Attenuation: this is a crucial concept in telecommunications and refers to the reduction in signal strength as it travels through a medium, such as cables or air. This phenomenon occurs due to various factors, including distance, interference, and the characteristics of the medium itself.
AutoCAD: AutoCAD is a 3D design software widely used in engineering and architecture. It revolutionized design processes by allowing professionals to create intricate structures, realistic renderings, and simulate scenarios with its advanced features and intuitive interface.
BBU: The baseband unit (BBU) is the baseband processing unit of telecom systems. A typical wireless base station consists of the baseband processing unit (BBU) and the RF processing unit (remote radio unit - RRU). The BBU is placed in the equipment room and connected with the RRUs via optical fibre.
Beamforming: Also known as spatial filtering, beamforming is a technology that shapes/directs the wireless signal towards a wireless client/device to deliver a stronger signal.
BER: Bit Error Rate is a crucial metric in telecommunications. It measures the error rate in a digital transmission system, indicating transmission quality and reliability. BER is expressed as the ratio of bit errors to transmitted bits.
Building modelling (3D): Building modelling in standard CAD software is a crucial aspect of the design and construction industry. With advanced features and an intuitive interface, professionals can create highly detailed and accurate 3D models of buildings and structures.
BOM: A bill of materials or product structure (sometimes bill of material, BOM or associated list) is a list of the raw materials, sub-assemblies, intermediate assemblies, sub-components, parts, and the quantities needed to manufacture an end product.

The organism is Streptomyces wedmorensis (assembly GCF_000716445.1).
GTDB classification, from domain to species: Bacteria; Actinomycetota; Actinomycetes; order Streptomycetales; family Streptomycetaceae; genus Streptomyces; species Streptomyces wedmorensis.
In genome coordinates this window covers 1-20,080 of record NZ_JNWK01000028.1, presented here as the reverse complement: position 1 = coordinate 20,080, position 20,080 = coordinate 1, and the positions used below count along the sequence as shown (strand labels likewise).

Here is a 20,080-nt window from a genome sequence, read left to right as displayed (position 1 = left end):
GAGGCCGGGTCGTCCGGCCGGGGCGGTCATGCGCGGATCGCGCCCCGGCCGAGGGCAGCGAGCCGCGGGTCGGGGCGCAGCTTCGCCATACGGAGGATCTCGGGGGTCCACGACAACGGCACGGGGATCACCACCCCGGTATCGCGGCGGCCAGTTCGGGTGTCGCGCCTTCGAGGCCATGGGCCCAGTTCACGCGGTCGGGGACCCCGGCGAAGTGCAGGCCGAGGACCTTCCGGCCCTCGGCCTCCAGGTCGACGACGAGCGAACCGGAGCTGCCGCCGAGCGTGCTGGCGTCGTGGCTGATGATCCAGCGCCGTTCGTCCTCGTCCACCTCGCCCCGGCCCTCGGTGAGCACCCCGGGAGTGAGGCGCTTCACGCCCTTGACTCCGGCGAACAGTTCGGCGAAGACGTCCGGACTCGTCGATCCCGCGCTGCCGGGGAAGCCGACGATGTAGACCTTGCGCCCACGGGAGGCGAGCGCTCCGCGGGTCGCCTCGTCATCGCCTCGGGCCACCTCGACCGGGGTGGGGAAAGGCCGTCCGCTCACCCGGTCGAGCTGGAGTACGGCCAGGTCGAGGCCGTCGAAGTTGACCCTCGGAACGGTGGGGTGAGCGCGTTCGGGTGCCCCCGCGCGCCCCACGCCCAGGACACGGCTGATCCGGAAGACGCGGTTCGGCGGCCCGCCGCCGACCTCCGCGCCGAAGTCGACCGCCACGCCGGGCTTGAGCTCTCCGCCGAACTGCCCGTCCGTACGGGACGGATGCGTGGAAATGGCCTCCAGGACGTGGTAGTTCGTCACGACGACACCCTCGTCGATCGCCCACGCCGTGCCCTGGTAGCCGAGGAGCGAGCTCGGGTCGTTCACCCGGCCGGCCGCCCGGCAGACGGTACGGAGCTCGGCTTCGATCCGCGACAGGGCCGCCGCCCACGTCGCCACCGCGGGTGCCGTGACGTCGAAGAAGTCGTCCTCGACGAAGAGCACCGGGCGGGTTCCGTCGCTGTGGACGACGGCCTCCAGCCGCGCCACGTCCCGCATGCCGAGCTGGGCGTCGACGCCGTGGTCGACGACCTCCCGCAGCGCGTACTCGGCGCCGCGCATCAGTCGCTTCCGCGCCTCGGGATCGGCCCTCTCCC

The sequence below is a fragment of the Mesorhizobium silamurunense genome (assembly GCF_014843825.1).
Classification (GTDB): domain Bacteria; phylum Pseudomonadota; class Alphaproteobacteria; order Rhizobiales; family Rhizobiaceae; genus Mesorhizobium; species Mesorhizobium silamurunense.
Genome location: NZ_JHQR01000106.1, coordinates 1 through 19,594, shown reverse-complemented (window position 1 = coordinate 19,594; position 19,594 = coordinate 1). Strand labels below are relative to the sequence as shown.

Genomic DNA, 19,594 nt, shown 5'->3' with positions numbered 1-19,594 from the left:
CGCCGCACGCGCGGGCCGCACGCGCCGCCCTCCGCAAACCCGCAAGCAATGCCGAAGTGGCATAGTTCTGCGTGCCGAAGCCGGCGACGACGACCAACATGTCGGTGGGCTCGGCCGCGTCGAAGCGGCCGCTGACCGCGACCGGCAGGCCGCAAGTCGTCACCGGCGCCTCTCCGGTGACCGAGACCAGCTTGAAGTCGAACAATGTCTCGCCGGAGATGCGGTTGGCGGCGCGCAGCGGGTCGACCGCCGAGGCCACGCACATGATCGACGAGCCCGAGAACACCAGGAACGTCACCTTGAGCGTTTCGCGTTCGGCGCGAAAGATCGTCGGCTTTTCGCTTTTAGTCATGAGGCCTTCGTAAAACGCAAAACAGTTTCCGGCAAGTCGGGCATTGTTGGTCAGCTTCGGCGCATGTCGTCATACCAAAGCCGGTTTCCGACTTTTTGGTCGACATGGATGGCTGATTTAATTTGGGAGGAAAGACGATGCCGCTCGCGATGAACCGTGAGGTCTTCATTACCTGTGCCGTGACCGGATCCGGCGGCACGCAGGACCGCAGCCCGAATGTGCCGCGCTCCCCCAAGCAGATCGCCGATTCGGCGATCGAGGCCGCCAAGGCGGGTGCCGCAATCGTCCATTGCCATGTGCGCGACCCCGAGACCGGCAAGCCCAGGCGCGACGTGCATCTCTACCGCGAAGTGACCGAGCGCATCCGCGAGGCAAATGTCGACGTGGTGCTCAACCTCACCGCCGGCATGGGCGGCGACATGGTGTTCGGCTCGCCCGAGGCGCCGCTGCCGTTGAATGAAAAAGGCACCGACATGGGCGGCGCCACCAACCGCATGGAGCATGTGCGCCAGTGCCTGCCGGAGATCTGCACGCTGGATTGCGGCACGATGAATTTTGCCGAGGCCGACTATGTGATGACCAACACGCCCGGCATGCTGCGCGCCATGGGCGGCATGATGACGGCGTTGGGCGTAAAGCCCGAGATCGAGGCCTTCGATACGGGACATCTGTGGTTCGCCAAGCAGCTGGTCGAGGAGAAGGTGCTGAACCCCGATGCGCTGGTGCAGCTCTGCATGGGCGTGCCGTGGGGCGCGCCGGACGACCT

BPSK: Binary phase shift keying is a digital modulation technique used in telecommunications to transmit data over a radio frequency carrier wave. It is a form of phase-shift keying (PSK) where the phase of the carrier wave is varied to represent binary data.
BSC: Base Station Controller (BSC) The BSC is a crucial network entity that controls a number of Base Transceiver Stations (BTS).
BSS: Base Station System / Subsystem (BSS) is crucial in mobile communication networks, managing radio communication between mobile phones and the network. It includes key elements like the Base Transceiver Station (BTS), Base Station Controller (BSC), and Mobile Switching Center (MSC).
BTS: The Base Transceiver Station (BTS) is an essential component that enables seamless radio communication between mobile devices and the network infrastructure. Acting as a central coordinator, the BTS efficiently manages the transmission and reception of signals, ensuring a reliable and uninterrupted connectivity experience for mobile phone users.
C/(N+I): measures the quality of a wireless signal in the presence of noise and interference. A high value indicates a strong signal, while a low value signifies a degraded signal with potential disruptions.
C/I: Carrier-to-Interference ratio (C/I) is a fundamental metric in wireless communication systems that measures the ratio of the desired carrier signal strength to the interfering signal strength. It plays a crucial role in determining the quality and reliability of wireless connections.
CAD: Computer Aided Design enables professionals to create detailed 3D models, visualize ideas, make precise measurements, and simulate scenarios for optimal design solutions.
Cable routing: Cable routing entails determining the optimal pathway for network cables to be installed within a building, tunnel, or venue.
Capacity planning: Capacity planning is the art of accurately predicting the required bandwidth for a specific wireless network, taking into account factors such as user demand, data usage patterns, and network capacity.
Carrier Grade Wi-Fi: A Wi-Fi network implemented by a network operator with a strong focus on providing superior quality and seamless accessibility to its subscribers.
CDMA: CDMA, also known as Code Division Multiple Access, is a modulation technique in telecommunications that efficiently transmits data over a carrier wave. With its ability to handle multiple signals simultaneously, CDMA optimises the use of available bandwidth to deliver reliable and high-quality wireless connections.
Component database: A comprehensive components database empowers users to access essential information. Ranplan's device database is a collection of network antennas and components which are an invaluable resource for professionals engaged in the design of indoor wireless networks.
CP: Circularly polarized signals are electromagnetic waves with a unique property - their electric field rotates in a circular pattern as they propagate through space, allowing them to overcome challenges in wireless communication and find applications in various industries.